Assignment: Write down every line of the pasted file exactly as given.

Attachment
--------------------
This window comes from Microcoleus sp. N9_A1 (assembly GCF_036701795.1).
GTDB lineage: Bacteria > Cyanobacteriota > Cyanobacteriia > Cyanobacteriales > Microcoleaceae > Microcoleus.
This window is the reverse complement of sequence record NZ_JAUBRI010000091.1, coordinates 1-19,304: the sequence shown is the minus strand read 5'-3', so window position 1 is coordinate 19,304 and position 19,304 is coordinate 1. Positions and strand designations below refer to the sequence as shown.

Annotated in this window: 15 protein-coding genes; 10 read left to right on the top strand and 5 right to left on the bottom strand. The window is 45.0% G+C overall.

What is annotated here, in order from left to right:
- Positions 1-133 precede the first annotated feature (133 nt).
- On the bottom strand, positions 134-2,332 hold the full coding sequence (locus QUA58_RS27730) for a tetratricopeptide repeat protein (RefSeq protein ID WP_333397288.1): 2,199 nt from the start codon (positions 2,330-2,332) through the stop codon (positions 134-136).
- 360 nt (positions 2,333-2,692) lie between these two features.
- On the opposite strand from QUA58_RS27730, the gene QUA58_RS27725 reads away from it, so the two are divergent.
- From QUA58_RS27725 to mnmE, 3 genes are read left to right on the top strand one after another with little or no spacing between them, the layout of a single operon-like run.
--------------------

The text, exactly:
This window comes from Microcoleus sp. N9_A1 (assembly GCF_036701795.1).
GTDB lineage: Bacteria > Cyanobacteriota > Cyanobacteriia > Cyanobacteriales > Microcoleaceae > Microcoleus.
This window is the reverse complement of sequence record NZ_JAUBRI010000091.1, coordinates 1-19,304: the sequence shown is the minus strand read 5'-3', so window position 1 is coordinate 19,304 and position 19,304 is coordinate 1. Positions and strand designations below refer to the sequence as shown.

Annotated in this window: 15 protein-coding genes; 10 read left to right on the top strand and 5 right to left on the bottom strand. The window is 45.0% G+C overall.

What is annotated here, in order from left to right:
- Positions 1-133 precede the first annotated feature (133 nt).
- On the bottom strand, positions 134-2,332 hold the full coding sequence (locus QUA58_RS27730) for a tetratricopeptide repeat protein (RefSeq protein ID WP_333397288.1): 2,199 nt from the start codon (positions 2,330-2,332) through the stop codon (positions 134-136).
- 360 nt (positions 2,333-2,692) lie between these two features.
- On the opposite strand from QUA58_RS27730, the gene QUA58_RS27725 reads away from it, so the two are divergent.
- From QUA58_RS27725 to mnmE, 3 genes are read left to right on the top strand one after another with little or no spacing between them, the layout of a single operon-like run.